Bill Walsh thought that every NFL team should strongly consider drafting a quarterback every year. He wasn't joking. The man knew the breed.
The quarterback position, Walsh believed, was just too valuable compared with the other spots on the field. So if a team even mildly loved any college quarterbacking prospect, anywhere, in a high round or low round, the team should pick the guy.
Why is this relevant in the year 2014?
Because this spring, the Raiders should probably draft not one but two or three quarterbacks. And the 49ers should certainly pick one during the May 8-10 draft.
Yes, I am as serious about that as Walsh was. As the 49ers coach in 1979, he made their most famous third-round pick in history by selecting Joe Montana. But Walsh also drafted quarterbacks during each of his first four years as 49ers coach -- and in five of his first seven seasons.
Montana was the only one who stuck, of course. The others all fell by the wayside, from Dan Hartwig (ninth round, 1980) to Scott Barry (sixth round, 1985) and the others in between. That was OK by Walsh. He figured the risk was worth it, in case he found a diamond.
The Raiders should adopt the same approach in May. Their quarterback depth chart right now is both vague and unexceptional -- with Matt McGloin, Terrelle Pryor and Trent Edwards lining up in some sort of order. General manager Reggie McKenzie has signed up a bushel of free agents over the past week. But so far, no veteran free-agent quarterback has come aboard.
That seems likely to happen. But either way, the Raiders still should choose one or two quarterbacks in the top three or four rounds, after proper evaluation.
The Raiders need so much help at so many positions that it will be difficult to justify a first-round quarterback selection, unless they consider Teddy Bridgewater or Johnny Manziel to be the next Andrew Luck. (Hint: They shouldn't. Because they aren't.) But the other day, McKenzie was spotted at the Pro Day workout of San Jose State quarterback David Fales. This sighting may or may not mean anything, although Fales is projected to go in the third round or so. But it shows McKenzie was in the right place.
The 49ers are in a different situation, more solid at quarterback with Colin Kaepernick as the entrenched starter and veteran Blaine Gabbert as the presumptive backup after a recent trade with Jacksonville. Holdover third-stringer McLeod Bethel-Thompson is also on the roster. But to follow the Walsh Principle, the 49ers should also look for quarterback value at some point on draft weekend, if general manager Trent Baalke gets any sort of positive spidey-sense vibes about a prospect.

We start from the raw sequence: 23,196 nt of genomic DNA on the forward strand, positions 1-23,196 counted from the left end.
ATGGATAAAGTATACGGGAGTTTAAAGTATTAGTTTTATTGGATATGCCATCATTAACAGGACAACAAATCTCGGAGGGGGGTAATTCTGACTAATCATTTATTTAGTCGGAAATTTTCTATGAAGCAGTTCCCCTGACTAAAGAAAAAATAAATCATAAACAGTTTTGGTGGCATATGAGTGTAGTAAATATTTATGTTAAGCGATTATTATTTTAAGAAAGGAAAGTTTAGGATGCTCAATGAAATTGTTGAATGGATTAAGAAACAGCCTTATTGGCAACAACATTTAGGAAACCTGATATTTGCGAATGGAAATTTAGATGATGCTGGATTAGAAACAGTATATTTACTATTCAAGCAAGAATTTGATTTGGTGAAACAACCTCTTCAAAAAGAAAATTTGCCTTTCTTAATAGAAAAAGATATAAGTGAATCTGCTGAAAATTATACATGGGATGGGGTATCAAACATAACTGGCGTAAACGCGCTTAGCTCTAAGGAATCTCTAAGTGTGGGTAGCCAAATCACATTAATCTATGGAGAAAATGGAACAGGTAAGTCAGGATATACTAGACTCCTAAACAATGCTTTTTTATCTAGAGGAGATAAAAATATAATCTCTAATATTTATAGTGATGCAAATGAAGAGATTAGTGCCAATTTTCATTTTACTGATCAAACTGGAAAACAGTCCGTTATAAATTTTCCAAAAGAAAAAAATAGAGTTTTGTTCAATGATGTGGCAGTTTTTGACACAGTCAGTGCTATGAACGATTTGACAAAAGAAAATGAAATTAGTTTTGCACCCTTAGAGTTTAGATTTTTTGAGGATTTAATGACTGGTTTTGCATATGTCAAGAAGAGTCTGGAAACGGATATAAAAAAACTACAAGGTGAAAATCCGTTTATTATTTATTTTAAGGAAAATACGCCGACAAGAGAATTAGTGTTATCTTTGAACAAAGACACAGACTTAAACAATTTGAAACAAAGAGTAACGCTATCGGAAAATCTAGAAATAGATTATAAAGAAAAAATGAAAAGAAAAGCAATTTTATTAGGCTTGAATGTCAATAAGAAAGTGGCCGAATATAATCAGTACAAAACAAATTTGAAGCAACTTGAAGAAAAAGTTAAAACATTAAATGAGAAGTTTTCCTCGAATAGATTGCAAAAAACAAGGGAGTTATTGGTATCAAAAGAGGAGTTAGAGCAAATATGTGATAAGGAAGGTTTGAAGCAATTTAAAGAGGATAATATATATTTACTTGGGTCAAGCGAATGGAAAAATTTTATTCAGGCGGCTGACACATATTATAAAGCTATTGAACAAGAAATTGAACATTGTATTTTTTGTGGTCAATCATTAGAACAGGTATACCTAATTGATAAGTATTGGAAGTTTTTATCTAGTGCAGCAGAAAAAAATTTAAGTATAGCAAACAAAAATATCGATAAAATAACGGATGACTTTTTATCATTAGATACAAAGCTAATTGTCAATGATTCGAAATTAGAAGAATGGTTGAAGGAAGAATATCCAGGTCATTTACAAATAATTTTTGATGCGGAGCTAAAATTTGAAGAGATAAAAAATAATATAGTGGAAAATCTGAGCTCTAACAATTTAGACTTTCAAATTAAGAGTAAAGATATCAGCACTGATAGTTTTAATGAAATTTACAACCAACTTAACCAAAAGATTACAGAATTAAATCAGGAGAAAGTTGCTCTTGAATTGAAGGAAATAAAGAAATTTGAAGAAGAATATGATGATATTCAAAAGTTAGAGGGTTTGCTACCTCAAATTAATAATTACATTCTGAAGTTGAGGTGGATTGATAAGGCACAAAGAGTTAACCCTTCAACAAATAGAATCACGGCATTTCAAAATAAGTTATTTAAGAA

And that's where we get to the tricky part.
You know what's funny? In this day and age, quarterbacks are more exposed and evaluated and trained and analyzed than ever.
Still, even after that exhausting analysis, NFL teams make mistakes and whiff on their selections. There is no 100 percent foolproof way -- or even a 70 percent foolproof way -- to gauge how a college quarterback will make the transition to the pro level.
Even the smartest people in the business will admit this is the case. Terry Shea, the former San Jose State head coach and an offensive coach for four NFL teams, is working with Fales in his run-up to the draft. Shea performed the same role for Robert Griffin III before the 2012 draft and Matthew Stafford in 2009, among others.
"Each year, I get to be with a guy for eight to 10 weeks," Shea said. "To me, you really cannot predict a quarterback's skill level until you're there with him, hip to hip, over the course of several weeks. The other 25 positions, film will do it. You can't do that with a quarterback."
Even so, Shea says, no one can guarantee that a great pre-draft quarterback performance means anything definitive.
"It's the toughest position to play in sports," Shea said. "And as much as I work with these guys, I don't see them go into a huddle in an 11-on-11 situation, to see how their eyes work, to see how they take a team to the line, how they respond to what they'll face in the NFL. How do you find the next Drew Brees, who is able to see the field so well and make decisions so well?"
The answer: You take an educated guess. And that's what the Raiders and 49ers need to do. The Walsh Principle demands it.
Contact Mark Purdy at firstname.lastname@example.org.